The other point is the price of imported medicine, which strains the savings of many a family. It will help to diversify the source of suppliers and not import mainly from France. Take the case of glasses. Almost everyone needs to wear them in their forties. Bourbon Street in Port-Louis has several opticians and most of them order glasses from France. A consultation plus the glasses which take three weeks to get over here amount to around Rs 6000. A pretty huge sum for average and low income earners. Good quality glasses made in India are not available in Mauritius. We hope the ministry will look into the issue to ensure an affordable cost in the public interest.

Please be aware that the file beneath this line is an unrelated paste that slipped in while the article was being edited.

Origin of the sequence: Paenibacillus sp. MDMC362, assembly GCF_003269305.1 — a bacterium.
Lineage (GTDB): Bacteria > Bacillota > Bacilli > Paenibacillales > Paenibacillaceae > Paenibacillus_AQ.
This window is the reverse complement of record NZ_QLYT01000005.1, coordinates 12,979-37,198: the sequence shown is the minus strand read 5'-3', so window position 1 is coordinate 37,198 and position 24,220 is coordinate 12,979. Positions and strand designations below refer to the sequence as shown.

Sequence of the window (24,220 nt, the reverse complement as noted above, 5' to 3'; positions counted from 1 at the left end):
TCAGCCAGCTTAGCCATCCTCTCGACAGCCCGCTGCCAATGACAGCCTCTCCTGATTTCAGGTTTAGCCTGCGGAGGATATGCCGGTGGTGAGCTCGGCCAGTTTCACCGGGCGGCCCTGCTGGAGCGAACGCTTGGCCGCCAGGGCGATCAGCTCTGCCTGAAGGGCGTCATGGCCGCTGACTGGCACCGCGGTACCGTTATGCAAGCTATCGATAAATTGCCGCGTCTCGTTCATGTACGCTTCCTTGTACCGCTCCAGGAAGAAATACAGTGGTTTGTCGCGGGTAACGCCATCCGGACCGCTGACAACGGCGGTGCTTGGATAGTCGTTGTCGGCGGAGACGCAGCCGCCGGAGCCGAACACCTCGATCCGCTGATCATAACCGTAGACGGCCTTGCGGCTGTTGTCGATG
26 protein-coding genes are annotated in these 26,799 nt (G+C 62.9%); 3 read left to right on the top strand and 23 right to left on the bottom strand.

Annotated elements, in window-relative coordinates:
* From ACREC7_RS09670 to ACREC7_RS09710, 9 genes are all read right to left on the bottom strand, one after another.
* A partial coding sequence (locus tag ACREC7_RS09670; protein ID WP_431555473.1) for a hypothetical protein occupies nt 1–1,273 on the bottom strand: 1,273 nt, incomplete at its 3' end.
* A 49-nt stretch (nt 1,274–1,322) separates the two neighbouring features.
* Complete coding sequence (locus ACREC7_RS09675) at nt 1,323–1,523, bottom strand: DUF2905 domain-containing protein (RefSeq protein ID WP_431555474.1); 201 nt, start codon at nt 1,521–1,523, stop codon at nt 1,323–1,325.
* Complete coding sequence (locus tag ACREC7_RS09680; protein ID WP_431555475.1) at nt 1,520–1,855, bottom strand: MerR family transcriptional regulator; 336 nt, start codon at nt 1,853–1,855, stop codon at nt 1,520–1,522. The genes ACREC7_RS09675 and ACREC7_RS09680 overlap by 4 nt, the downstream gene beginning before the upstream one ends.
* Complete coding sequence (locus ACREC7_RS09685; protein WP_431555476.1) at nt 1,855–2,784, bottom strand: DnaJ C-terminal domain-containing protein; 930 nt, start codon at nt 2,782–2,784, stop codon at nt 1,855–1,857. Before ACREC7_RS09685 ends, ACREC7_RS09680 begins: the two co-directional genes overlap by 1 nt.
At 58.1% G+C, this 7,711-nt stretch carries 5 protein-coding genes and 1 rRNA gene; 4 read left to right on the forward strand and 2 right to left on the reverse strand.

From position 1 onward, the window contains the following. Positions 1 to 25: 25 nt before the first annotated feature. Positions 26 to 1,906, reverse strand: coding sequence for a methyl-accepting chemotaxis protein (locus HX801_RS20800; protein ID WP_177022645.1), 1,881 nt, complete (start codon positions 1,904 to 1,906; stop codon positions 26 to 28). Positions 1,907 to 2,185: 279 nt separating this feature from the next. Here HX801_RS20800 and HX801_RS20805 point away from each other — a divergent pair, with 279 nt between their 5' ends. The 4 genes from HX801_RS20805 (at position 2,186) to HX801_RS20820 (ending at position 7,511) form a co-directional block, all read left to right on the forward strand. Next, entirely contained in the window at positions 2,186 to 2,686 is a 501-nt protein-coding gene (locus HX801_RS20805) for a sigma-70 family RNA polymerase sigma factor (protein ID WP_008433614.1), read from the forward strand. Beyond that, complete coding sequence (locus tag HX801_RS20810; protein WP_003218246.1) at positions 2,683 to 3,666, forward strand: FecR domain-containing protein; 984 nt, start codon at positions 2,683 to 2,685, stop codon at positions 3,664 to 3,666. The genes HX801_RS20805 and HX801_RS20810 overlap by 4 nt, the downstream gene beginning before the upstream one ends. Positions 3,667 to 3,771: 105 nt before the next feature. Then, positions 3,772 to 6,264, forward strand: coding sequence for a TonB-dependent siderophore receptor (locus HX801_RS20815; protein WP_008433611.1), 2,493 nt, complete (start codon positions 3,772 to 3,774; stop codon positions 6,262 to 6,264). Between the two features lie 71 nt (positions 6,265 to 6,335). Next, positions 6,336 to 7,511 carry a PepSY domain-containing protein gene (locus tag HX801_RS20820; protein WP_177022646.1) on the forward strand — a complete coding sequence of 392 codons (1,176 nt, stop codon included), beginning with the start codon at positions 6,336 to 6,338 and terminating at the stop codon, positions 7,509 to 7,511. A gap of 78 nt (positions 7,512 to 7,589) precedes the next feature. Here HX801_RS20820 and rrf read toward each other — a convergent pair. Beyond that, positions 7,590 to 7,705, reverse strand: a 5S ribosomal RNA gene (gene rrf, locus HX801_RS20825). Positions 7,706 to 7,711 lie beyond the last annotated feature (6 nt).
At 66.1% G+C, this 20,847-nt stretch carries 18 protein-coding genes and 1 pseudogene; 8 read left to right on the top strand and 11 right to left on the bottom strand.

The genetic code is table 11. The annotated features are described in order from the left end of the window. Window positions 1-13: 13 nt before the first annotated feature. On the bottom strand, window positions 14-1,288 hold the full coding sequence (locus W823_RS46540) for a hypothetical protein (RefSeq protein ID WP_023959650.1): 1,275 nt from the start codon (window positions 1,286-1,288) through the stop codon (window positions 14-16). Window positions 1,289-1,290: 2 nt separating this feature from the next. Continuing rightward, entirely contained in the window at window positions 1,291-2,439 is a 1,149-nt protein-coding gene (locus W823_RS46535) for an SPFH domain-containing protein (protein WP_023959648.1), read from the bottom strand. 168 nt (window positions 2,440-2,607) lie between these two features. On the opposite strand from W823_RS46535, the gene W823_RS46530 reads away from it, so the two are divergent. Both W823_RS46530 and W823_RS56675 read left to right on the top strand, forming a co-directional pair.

Physical discomfort and waste of time are what characterize everyday life and bug one and all as soon as you step out of your house in Mauritius. That is if you choose public transport. And for many reasons it is wiser and should be more practical to use public transport. Cars drain money out of the country besides costing a lot in maintenance and are environmentally-unfriendly. Modern buses, street cars, light metros , underground metros make things easier for citizens to go to work every day, to spend a day in different places, or loiter around at a fair at the other end of a town on a sunny Sunday. It took decision-makers more than ten years to modernize the transport system. Not only does it impact on the final bill but deprives commuters of practicable modern means of transport.